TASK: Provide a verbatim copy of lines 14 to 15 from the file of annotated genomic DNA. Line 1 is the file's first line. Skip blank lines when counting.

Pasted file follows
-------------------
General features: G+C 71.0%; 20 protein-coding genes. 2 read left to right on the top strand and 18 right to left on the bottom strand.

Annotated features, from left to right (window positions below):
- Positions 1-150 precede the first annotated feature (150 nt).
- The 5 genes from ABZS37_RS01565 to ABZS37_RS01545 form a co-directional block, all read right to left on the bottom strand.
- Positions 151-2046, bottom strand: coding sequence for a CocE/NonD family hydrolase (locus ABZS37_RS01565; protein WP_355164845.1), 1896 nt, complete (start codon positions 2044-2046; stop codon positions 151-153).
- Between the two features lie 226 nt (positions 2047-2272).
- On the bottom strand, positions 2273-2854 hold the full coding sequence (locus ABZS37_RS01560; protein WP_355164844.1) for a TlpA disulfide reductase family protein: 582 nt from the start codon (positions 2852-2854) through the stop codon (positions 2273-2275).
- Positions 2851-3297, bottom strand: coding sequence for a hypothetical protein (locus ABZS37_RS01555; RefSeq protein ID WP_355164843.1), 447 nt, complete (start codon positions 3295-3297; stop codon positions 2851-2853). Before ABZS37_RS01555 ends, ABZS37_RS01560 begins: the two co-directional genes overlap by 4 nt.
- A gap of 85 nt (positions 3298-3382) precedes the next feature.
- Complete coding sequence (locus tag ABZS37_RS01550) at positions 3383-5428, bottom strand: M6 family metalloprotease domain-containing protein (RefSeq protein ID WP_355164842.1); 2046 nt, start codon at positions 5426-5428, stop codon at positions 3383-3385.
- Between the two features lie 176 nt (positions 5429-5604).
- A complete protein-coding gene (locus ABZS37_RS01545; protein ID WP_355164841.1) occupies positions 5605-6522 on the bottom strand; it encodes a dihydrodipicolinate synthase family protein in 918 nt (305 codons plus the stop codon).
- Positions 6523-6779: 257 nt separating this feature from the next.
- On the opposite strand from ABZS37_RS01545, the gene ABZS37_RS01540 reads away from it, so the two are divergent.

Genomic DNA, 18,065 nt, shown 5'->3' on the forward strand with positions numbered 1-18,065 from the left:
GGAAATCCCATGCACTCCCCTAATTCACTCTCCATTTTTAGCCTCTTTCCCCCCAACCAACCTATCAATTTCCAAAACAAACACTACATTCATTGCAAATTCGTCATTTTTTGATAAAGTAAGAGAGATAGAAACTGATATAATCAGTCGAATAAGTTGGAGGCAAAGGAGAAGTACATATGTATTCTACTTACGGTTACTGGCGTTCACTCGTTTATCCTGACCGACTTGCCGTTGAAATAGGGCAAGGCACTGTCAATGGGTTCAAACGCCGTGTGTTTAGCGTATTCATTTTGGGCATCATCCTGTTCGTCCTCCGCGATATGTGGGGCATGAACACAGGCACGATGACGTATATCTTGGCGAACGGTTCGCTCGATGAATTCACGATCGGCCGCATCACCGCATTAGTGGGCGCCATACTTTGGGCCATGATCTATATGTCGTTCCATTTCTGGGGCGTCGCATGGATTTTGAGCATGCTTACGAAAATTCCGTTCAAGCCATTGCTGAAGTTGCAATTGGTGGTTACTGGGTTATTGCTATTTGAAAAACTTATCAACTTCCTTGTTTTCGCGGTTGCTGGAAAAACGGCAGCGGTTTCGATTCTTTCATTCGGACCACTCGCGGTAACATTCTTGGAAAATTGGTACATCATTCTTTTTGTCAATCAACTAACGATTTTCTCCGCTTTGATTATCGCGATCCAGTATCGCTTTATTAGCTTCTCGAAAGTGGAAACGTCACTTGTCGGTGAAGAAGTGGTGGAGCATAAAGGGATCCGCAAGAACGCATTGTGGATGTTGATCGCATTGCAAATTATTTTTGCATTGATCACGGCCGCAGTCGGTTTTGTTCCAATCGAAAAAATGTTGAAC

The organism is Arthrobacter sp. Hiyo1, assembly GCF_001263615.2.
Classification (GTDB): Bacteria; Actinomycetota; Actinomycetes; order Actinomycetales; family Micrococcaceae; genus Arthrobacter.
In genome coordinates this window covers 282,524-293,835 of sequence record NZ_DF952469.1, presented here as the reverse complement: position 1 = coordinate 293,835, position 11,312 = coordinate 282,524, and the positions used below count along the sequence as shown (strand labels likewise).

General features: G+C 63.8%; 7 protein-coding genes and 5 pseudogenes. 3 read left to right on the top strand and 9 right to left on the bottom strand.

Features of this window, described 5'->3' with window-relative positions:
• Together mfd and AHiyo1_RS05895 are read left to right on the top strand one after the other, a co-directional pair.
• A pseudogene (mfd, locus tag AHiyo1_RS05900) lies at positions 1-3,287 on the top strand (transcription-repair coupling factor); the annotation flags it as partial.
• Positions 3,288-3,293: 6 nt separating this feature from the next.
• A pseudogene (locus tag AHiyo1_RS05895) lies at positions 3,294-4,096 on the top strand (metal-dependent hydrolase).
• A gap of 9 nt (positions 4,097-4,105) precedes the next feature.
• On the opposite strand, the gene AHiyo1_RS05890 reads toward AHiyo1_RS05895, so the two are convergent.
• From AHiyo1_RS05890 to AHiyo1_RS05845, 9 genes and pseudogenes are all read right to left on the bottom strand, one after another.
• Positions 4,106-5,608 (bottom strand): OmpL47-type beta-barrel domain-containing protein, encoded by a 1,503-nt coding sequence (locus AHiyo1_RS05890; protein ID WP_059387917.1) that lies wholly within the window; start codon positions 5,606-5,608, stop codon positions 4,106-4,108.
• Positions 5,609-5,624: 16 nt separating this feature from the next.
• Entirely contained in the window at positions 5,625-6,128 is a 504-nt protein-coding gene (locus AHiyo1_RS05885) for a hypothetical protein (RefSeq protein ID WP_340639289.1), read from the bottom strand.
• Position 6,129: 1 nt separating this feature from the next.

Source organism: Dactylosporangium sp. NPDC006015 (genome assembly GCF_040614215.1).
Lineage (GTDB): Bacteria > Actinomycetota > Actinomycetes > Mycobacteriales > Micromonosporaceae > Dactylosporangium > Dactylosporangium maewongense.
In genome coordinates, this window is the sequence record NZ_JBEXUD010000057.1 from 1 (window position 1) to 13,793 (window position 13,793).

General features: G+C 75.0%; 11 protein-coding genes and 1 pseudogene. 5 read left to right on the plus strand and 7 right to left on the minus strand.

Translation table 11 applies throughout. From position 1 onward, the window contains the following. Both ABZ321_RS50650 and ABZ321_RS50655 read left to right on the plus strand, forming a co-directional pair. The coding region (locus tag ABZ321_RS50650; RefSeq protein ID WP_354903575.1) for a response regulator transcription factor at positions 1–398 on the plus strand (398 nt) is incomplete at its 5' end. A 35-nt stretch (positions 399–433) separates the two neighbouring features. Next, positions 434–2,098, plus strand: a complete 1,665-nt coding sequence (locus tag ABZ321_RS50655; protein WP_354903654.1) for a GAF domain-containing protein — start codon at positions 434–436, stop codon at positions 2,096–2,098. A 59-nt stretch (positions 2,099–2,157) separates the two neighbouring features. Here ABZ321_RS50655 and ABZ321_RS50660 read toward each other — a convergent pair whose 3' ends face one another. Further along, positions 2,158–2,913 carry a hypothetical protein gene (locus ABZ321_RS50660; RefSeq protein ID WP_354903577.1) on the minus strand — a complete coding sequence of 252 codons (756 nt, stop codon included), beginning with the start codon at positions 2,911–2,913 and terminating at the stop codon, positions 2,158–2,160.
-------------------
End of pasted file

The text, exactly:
- On the opposite strand from ABZS37_RS01545, the gene ABZS37_RS01540 reads away from it, so the two are divergent.

Genomic DNA, 18,065 nt, shown 5'->3' on the forward strand with positions numbered 1-18,065 from the left: